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Importing a mysqldump file when there are many character set conversion problems

Hi,
I'm trying to create a database using an export SQL file that I created with mysqldump. The source database is using character set latin1 and collation latin1_swedish_ci. In fact both database are created equally with regards to character  and collation variables are just similar. See code snippet.

Initially I thought it would be something simple like:
mysqldump --skip-opt -u**** -p**** -h myhost database 1> dump.sql
And then import:
mysql -u*** -p**** -v database < dump.sql

Of course I was wrong?

I noticed after some experimenting that character conversions where going on e.g. glossário_de_tradução was converted into glossÒ¡rio_de_traduÒ§Ò£o in the dump.sql file. Fixing that was of course first order of business. By changing the mysqldump command line I was able to produce a correct dump.sql:
mysqldump --default-character-set=latin1 --allow-keywords --quote-names --skip-opt -u**** -p**** -h myhost database 1> dump.sql

Now I have been working on importing that file for hours and hours with very little results to show for it. No matter what character sets and collation I use, character set conversions are going on which results in stuff in my database that looks like: glossário_de_tradução.

So I tried to create the database with statements like

create database database character set utf8 collate utf8_general_ci;
create database database character set latin1 collate latin1_swedish_ci;

With similar bad results. Changing the dump file didn't work as well.

CREATE TABLE `pages` (
...
)
ENGINE=innoDB CHARSET=utf8 COLLATE=utf8_general_ci
;

or

CREATE TABLE `pages` (
...
)
ENGINE=innoDB CHARSET=latin1 COLLATE=latin1_swedish_ci
;

I expected a database migration to be hard work but I never expected anything like this. Maybe my own fault for being such a cheap skate and wanting to use a free database instead of a commercial product. But anyway, no use in crying of the sea of spilled MySQL milk, migrating to another database is not an option anymore, my question now is how do you actually export and import a MySQL database?

Thanks and Regards,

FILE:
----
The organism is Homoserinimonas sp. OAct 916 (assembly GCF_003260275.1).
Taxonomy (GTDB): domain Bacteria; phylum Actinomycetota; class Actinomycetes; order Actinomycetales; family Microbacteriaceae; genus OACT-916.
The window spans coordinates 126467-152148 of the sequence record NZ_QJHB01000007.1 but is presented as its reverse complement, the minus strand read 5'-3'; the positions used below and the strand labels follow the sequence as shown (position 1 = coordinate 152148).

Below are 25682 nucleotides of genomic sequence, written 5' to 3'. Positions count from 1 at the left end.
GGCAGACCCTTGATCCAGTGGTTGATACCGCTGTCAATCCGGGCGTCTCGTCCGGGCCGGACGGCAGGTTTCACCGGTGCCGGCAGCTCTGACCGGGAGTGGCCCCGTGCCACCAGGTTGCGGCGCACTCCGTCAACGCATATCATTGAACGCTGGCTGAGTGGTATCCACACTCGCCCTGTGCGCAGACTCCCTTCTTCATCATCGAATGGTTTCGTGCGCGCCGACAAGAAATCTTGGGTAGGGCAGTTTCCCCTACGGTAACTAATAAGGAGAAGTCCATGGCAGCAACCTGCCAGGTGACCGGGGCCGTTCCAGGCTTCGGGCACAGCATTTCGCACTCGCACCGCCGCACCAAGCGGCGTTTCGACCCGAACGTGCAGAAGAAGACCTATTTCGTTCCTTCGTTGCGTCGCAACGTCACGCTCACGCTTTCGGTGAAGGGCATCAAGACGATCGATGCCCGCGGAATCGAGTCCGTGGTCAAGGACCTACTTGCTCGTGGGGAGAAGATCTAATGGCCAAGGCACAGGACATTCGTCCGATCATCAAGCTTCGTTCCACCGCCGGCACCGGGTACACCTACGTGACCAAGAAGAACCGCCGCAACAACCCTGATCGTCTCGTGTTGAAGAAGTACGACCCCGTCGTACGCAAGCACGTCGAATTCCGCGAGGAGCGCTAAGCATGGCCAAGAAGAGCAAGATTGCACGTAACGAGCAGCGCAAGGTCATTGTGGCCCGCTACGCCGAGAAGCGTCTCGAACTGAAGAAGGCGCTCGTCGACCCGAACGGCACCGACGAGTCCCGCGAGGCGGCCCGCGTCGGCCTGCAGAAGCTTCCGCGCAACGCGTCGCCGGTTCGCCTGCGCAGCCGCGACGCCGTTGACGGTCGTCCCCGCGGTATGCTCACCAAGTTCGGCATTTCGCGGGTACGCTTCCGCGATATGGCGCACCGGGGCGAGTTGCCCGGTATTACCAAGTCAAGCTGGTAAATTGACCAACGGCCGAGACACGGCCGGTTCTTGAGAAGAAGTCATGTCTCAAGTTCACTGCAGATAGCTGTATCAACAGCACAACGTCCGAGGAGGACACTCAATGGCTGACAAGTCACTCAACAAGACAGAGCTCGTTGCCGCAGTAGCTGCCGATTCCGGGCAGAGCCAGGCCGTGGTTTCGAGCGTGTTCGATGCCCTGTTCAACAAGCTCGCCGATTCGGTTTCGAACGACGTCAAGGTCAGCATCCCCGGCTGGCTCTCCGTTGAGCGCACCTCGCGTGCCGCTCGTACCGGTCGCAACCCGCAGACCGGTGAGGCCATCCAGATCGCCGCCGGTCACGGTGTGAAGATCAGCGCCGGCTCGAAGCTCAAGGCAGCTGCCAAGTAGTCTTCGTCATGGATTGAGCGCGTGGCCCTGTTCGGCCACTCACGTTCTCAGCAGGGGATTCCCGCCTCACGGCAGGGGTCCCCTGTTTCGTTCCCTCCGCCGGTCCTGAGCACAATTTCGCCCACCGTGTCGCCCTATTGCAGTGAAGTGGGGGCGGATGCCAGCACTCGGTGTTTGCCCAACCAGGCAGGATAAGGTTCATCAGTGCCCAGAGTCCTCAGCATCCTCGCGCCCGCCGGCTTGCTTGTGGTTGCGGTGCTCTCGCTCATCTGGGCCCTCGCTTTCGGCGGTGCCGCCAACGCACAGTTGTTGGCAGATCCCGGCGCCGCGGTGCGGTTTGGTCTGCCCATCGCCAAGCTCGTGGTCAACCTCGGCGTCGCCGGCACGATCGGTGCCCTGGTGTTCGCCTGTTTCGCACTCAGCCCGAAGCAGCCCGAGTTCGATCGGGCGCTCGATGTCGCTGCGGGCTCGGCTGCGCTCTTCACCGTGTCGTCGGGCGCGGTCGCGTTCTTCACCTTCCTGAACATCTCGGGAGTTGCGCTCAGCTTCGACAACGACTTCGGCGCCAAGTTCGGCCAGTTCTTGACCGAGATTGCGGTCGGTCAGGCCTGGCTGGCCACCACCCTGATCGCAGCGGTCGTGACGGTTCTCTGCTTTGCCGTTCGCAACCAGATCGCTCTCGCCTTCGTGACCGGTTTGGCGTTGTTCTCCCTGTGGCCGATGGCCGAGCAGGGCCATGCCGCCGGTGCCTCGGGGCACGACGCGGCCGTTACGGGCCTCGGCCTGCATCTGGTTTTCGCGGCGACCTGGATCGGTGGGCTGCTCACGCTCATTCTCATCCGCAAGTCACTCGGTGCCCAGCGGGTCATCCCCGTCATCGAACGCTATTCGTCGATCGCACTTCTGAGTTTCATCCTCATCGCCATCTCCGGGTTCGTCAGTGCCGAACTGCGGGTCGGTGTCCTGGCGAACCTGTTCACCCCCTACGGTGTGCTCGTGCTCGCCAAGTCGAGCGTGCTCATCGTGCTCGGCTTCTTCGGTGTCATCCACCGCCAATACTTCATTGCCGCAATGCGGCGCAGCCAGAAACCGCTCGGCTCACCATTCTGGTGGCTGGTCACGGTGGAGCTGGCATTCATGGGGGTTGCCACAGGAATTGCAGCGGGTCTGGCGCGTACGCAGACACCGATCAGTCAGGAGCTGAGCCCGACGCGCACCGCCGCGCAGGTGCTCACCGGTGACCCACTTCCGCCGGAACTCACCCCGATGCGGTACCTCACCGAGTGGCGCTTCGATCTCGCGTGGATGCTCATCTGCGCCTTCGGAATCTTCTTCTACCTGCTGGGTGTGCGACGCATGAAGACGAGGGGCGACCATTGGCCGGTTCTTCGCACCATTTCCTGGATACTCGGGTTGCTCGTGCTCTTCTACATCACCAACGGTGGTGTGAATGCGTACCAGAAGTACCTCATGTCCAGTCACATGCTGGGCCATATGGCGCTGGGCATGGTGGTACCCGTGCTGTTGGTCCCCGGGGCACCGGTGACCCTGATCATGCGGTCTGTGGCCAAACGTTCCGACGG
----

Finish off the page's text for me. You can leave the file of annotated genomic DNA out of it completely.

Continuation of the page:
Onno
mysql> show variables like 'collation%'
    -> ;
+----------------------+-------------------+
| Variable_name        | Value             |
+----------------------+-------------------+
| collation_connection | latin1_swedish_ci | 
| collation_database   | latin1_swedish_ci | 
| collation_server     | latin1_swedish_ci | 
+----------------------+-------------------+
3 rows in set (0.00 sec)    
 
mysql> show variables like 'character%'
    -> ;
+--------------------------+----------------------------------+
| Variable_name            | Value                            |
+--------------------------+----------------------------------+
| character_set_client     | latin1                           | 
| character_set_connection | latin1                           | 
| character_set_database   | latin1                           | 
| character_set_filesystem | binary                           | 
| character_set_results    | latin1                           | 
| character_set_server     | latin1                           | 
| character_set_system     | utf8                             | 
| character_sets_dir       | /opt/lampp/share/mysql/charsets/ | 
+--------------------------+----------------------------------+
8 rows in set (0.00 sec)

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0
ostraaten
Asked:
ostraaten
1 Solution
 
ostraatenAuthor Commented:
I solved the damn problem myself with the following statements:
mysqldump --default-character-set=latin1 --allow-keywords --quote-names --skip-opt -u*** -p*** -h*** db 1> dump.sql

Create dabase:
create database db character set utf8 collate utf8_general_ci;
Import:
mysql --default-character-set=utf8  -u#{user} -p#{pass} -v #{db} < dump.sql

I don't understand why this works but I don't mind.
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